The promise-breaker. This is one of the more painful and below-the-radar bullies, and slowly ropes you in. They prey on victims who are hungry for an opportunity to grow and develop by working to gain their trust. Soon, it seem as though they want to do more for you than they actually do. For a while, you’re tricked into believing that they are an advocate for your career and will support you for future opportunities.
Then, you begin to experience the promise-breaker asking for unreasonable favors. They request, for example, that you work for a salary that’s lower than you deserve, but promise to make it up to you soon. Their explanation for the request seems reasonable at first. You hear things like “We have a tight budget this year, but I really want to bring you on board” or “We’re just getting our business off the ground, so everyone has to make a sacrifice, but the future returns will be worth it.”
Before you know it, you’re like one young woman I know who was working 80 hours a week, to earn $400, while waiting for the “one day” when she’d be paid fairly for her efforts. That day never arrived.
Here’s the important thing to remember about bully bosses: They aren’t just born, they’re enabled.
They’re given permission for their bad behavior by every organization that rewards their results without examining how those results were achieved. They’re enabled by every leader who turns a blind eye to their reputation in the workplace and disregards the poison that the bully boss pours into the company culture. They are empowered by every colleague and peer who knows the truth of their leadership style and does nothing to defend their victims or demand their departure. They are also enabled by the teams that they assemble.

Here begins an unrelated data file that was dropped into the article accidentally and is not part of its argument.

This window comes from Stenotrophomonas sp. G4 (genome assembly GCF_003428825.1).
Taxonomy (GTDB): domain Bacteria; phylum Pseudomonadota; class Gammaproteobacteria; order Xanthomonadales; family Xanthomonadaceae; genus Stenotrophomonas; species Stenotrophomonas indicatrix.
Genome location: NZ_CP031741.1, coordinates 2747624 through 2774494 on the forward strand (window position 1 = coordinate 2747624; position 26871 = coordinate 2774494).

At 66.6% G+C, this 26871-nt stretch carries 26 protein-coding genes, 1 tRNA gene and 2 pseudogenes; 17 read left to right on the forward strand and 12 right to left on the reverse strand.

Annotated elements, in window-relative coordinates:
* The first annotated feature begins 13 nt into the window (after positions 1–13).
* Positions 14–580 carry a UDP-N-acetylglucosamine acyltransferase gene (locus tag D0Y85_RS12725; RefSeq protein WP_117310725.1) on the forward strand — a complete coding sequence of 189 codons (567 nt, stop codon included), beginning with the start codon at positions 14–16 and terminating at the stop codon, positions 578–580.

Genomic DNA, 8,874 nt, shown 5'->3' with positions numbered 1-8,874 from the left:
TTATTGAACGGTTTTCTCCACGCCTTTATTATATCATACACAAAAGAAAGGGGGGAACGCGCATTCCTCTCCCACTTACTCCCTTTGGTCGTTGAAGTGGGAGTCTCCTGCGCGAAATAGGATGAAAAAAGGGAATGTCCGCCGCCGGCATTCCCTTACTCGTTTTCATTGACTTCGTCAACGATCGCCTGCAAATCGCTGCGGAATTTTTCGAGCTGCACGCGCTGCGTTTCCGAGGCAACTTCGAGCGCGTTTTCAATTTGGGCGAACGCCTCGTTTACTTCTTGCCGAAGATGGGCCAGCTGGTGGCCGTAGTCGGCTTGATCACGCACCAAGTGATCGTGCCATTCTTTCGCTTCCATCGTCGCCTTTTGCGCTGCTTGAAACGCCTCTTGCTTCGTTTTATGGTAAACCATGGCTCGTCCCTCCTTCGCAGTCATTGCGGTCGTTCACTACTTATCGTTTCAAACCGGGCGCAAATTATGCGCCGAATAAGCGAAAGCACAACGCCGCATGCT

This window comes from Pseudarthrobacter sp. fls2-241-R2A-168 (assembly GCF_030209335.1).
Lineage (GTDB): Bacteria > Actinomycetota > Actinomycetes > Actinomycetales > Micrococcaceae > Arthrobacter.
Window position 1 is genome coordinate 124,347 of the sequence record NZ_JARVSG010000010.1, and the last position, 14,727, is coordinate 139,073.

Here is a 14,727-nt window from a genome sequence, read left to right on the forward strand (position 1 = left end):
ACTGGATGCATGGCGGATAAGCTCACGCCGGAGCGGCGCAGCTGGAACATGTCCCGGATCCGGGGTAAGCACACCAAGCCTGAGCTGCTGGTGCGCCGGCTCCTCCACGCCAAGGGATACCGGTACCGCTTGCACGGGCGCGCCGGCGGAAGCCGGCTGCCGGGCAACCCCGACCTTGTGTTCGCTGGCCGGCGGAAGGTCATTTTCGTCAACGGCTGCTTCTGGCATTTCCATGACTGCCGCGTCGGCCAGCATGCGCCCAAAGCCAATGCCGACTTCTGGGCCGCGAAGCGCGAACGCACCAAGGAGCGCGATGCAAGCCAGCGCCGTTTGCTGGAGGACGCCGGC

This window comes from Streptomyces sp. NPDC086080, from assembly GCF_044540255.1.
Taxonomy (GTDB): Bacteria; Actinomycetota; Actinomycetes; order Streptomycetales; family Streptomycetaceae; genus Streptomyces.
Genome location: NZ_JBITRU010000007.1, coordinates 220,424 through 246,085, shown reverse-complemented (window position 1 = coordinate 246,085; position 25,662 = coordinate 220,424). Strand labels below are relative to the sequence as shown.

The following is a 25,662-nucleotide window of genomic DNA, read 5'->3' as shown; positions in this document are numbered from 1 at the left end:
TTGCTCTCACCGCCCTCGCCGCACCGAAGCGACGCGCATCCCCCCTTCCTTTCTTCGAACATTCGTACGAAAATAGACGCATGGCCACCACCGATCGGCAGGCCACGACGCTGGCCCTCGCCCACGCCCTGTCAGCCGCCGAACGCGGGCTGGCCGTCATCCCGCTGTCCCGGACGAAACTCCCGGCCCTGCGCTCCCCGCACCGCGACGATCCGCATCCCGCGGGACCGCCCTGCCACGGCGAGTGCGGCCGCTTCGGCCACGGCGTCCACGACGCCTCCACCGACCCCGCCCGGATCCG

When someone on your team is bullied by the boss, it’s everybody’s issue, not just the victim. It’s a form of abuse that’s real and devastating, one that metastasizes with time, creating a hostile and demoralizing workplace culture for everyone. If you are standing by watching, you’re part of the problem.
Silence doesn’t rid the organization of this behavior. What does is a coalition that takes action.
Alaina Love is chief operating officer and president of Purpose Linked Consulting and co-author of “The Purpose Linked Organization: How Passionate Leaders Inspire Winning Teams and Great Results” (McGraw-Hill). She is a recovering HR executive, a global speaker and leadership expert, and passionate about everything having to do with, well … passion. Her passion archetypes are Builder, Transformer and Healer. You can learn more about how to grow leaders, build passionate teams and leverage passion to create great customer outcomes here.
When she’s not working with her Fortune 500 client base, Love is busy writing her next book, “Passionality, The Art and Science of Finding Your Passion and Living Your Bliss,” which explores the alignment of personality, purpose and passion, and the science of how it contributes to our well being. Follow Love on Twitter, Facebook, YouTube or her blog.